Մատչելիության հղումներ

By Emil Danielyan
French President Jacques Chirac has indicated that he will urge Armenia’s leaders to implement democratic reforms and respect human rights during his upcoming landmark visit to Yerevan. He also warned that Armenia and Azerbaijan risk missing a rare opportunity to resolve their conflict over Nagorno-Karabakh.

“Since France is a friend of Armenia, she wants to assist in the process of its political modernization, she wants to help it build a rule-of-law state that guarantees public liberties,” Chirac told the French-Armenian magazine “Nouvelles d’Armenie” in an interview. “It is a message of confidence in Armenia’s ability to complete the process of ongoing political, economic and social reforms that I want to carry on the occasion of my trip to Yerevan.”

Chirac is scheduled to arrive in the Armenian capital Friday on a three-day state visit that will highlight a long-standing warm rapport between the governments of the two nations. He will become the first leader of a major Western power to set foot in the South Caucasus nation since the Soviet collapse.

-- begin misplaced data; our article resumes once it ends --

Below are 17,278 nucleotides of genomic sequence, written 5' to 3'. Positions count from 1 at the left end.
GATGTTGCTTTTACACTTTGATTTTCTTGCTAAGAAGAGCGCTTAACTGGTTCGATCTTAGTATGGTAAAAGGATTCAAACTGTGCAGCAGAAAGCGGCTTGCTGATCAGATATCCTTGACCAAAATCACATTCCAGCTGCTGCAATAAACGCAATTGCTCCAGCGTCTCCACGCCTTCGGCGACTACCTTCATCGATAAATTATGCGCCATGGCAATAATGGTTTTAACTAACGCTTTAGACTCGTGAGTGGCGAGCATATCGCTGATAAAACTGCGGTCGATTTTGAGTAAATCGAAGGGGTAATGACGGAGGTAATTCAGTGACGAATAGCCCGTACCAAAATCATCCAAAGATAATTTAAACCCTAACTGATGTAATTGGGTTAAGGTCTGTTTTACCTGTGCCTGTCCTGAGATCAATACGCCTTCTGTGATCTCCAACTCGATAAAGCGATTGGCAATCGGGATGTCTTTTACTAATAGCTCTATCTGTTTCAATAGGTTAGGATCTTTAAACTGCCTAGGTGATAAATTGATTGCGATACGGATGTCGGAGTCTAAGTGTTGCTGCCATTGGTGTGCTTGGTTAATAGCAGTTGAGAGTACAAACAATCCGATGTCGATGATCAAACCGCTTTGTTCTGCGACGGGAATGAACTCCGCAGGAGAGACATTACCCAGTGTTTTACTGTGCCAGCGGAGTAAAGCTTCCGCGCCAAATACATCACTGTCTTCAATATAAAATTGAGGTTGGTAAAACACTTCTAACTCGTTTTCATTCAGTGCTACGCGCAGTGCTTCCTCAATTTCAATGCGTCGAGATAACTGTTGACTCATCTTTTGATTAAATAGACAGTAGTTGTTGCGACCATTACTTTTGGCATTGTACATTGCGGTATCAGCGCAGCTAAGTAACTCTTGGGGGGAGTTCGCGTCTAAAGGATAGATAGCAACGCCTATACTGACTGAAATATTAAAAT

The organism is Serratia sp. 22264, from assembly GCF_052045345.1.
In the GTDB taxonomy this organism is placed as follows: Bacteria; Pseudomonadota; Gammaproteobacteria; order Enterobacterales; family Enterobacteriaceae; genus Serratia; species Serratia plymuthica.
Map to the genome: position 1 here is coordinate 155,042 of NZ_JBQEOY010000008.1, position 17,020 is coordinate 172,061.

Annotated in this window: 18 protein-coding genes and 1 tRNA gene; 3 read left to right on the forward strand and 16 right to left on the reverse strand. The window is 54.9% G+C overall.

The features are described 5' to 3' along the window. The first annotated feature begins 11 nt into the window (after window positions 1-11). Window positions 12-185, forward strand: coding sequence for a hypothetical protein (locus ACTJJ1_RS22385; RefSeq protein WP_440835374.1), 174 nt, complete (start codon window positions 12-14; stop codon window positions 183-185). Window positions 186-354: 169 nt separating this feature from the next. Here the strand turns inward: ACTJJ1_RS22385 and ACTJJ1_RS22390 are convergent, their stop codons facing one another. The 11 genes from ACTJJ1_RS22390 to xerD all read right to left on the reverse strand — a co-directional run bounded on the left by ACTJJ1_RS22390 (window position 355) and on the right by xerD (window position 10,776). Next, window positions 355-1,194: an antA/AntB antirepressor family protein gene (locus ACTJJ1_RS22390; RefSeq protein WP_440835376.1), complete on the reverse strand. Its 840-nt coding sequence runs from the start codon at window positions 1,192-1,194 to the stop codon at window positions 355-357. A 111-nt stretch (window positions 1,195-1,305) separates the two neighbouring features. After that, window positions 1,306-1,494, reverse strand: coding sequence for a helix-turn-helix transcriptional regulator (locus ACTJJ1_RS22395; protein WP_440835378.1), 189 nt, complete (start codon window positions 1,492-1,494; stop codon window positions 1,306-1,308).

Chirac and other French officials have until now refrained from publicly faulting the administration of President Robert Kocharian for its controversial conduct of elections and poor human rights record. The 73-year-old French leader was again careful not do that in the interview.

Chirac also stressed the importance of a resolution of the Karabakh conflict, endorsing the most recent peace proposals of the OSCE Minsk Group, which France heads jointly with the United States and Russia. “Today the G8 states, the international community are ready to guarantee a peace accord. What will happen tomorrow? Let us not lose this chance,” he warned.

Chirac argued that Karabakh peace would pave the way for the normalization of relations between Turkey and Armenia. “I have repeatedly pleaded with the Turkish authorities to open the border [with Armenia,]” he said. “It is clear, however, that there is a strong link between this issue and the settlement of the Nagorno-Karabakh conflict and that progress towards its settlement would have a decisive impact on this issue … I believe that it is possible today.”
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